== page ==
I’m going to end this blog post now as I’m rather pleased with it. Oops, apparently, I haven’t relinquished pride yet either. Oh well, there’s always tomorrow. One hopes.







Image:  © Volha Kusakina/Dreamstime.com






Monday, May 18, 2020

All My Children Have Fur

Darby
Judging from the tsunami of pet photos on social media during this pandemic, a great many of us are being comforted by a feline or a canine companion. Oh, there were plenty of pet photos and videos posted before the coronavirus but the number has increased a thousand-fold, probably more.

All my children have always had fur. When I was seven years old, a tabby named Gingle, named for the warning bell on his collar, was my pal. Gingle was an outside cat which meant he lived inside the house, usually at the foot of my bed, but did his “business” outside. Unfortunately, the warning bell wasn’t always effective and, to my horror, he’d often greet me with a dead sparrow between his tiny teeth. My mother thought Gingle clever because when he wanted to come back inside after an evening of hunting or romance, he would jump onto the window box and tap the window to be let in. Our family would be watching an episode of Perry Mason and all at once Gingle would be tapping. My funniest memory of this striped cat was the night he brought a chum home. My childhood was in that long ago when people actually left their windows open at night. Whenever it was clear that the whole family had gone to bed, Gingle would hop through the open window in my bedroom and sleep beside my feet. One night, I woke to find two cats by my feet. I made a sound of surprise that startled the cat away. Perhaps, after a night of gallivanting, Gingle indicated to his friend, “Why not come home with me? The bed is comfy and the feet are always warm.”

I found Tabby (I get better with pet names later in life), foraging for food by trash cans. In my twenties and in my first marriage, I put together an elegant dinner party that, because of Tabby, didn’t quite work out. The marriage didn’t work out either. The evening I’m recalling, I’d prepared prime rib, roasted potatoes, fresh vegetables, and cheesecake for dessert. The table was set with my best tablecloth, china, crystal, and silver with a centerpiece of fresh flowers. And of course, candlelight. Everything was so elegant and perfect that my husband and I couldn’t help feeling a tad proud of ourselves. Our guests were new friends, a young doctor and his lovely wife. Enjoying our first glass of wine, the four of us were suddenly startled by Tabby jumping onto and running across the table. She had a white rectangular thing hanging from her mouth – a Kotex pad she’d somehow gotten out of its box! I don’t remember what I said in total embarrassment, probably something inelegant. The doctor laughed and said “Your kitten just got her ovaries!”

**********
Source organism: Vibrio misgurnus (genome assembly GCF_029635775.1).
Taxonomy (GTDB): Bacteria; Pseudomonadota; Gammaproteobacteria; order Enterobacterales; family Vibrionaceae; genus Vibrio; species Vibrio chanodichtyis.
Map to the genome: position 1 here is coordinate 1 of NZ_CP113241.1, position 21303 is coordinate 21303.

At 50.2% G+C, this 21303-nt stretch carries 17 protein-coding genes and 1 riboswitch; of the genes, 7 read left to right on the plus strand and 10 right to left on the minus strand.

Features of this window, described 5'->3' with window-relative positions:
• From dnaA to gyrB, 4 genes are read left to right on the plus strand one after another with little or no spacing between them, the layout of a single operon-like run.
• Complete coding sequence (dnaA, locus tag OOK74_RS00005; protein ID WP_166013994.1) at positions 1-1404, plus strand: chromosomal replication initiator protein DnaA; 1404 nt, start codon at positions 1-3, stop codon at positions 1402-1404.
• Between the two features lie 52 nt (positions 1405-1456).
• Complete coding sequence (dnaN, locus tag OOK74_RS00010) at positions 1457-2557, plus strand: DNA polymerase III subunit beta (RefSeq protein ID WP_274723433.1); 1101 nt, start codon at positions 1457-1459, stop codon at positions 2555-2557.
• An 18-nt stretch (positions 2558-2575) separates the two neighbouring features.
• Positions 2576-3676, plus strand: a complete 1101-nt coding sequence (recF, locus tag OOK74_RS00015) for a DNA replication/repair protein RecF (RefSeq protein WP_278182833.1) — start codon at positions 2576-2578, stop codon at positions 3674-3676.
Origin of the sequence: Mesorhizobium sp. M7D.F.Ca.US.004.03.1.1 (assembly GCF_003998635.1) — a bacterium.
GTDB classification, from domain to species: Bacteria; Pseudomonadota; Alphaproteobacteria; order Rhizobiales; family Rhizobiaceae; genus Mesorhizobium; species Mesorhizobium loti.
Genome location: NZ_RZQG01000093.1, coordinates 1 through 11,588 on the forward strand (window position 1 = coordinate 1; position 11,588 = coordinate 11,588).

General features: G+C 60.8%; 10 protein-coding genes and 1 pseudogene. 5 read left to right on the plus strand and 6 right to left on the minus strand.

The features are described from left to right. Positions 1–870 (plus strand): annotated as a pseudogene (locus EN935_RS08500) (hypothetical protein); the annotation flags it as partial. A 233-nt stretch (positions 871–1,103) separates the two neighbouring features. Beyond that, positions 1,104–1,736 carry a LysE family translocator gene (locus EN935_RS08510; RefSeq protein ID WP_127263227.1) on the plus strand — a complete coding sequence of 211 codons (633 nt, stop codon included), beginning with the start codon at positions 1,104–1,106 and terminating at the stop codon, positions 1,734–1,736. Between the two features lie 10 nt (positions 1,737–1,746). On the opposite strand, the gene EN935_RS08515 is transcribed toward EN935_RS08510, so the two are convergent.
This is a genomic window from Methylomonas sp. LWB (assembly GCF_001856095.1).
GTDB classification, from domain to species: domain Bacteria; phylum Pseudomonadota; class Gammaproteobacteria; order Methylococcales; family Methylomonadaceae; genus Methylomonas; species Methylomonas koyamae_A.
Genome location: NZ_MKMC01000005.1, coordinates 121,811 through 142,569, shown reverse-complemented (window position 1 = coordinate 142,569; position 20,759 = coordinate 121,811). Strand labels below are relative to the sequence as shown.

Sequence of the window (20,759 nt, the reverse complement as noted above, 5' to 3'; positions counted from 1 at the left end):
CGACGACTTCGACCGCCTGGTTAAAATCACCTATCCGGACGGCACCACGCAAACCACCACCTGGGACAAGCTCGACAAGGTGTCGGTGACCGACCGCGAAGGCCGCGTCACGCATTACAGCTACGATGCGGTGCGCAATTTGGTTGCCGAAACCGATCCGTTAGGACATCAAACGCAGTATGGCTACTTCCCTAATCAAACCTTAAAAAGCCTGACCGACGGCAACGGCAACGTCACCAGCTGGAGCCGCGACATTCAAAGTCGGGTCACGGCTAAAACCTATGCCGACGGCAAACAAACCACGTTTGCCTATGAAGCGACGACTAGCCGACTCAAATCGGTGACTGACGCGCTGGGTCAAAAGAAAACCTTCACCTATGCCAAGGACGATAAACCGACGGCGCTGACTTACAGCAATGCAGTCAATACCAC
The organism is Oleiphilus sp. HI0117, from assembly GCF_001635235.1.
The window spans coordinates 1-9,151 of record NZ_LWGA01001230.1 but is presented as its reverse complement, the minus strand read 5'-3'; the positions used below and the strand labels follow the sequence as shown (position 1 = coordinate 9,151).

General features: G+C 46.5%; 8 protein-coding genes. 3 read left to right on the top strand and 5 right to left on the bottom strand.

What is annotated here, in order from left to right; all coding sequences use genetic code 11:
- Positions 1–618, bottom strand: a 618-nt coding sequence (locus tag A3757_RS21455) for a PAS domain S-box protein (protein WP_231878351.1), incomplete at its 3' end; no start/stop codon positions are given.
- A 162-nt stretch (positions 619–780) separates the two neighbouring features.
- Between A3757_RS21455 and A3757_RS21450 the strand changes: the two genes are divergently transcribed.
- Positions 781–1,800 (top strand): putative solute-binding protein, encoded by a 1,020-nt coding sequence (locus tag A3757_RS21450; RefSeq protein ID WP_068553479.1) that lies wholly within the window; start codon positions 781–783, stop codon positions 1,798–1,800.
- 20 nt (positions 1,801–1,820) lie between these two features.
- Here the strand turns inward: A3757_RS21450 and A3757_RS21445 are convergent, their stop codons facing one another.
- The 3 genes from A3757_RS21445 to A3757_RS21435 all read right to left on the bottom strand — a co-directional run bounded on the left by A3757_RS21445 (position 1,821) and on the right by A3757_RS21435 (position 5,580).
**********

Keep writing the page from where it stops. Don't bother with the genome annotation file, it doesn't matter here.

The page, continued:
Middle-aged when I met my husband Victor, I was a pet parent to two Russian Blues, a sister and brother named Tania & Puck. These beautiful gray, green-eyed cats had been my companions for almost a decade. I remember thinking they were voice-activated because when I complimented them from across the living room, they’d purr in response as if acknowledging my appreciation. Unfortunately, Victor was allergic to cats. Eventually, I did have to give the cats away. Victor had been hospitalized several times because of his allergy so there was no kidding ourselves. A woman I knew took both Tania and Puck – and a piece of my heart. Victor was not allergic to dogs. Cue the entrance music for shelter dog Ollie!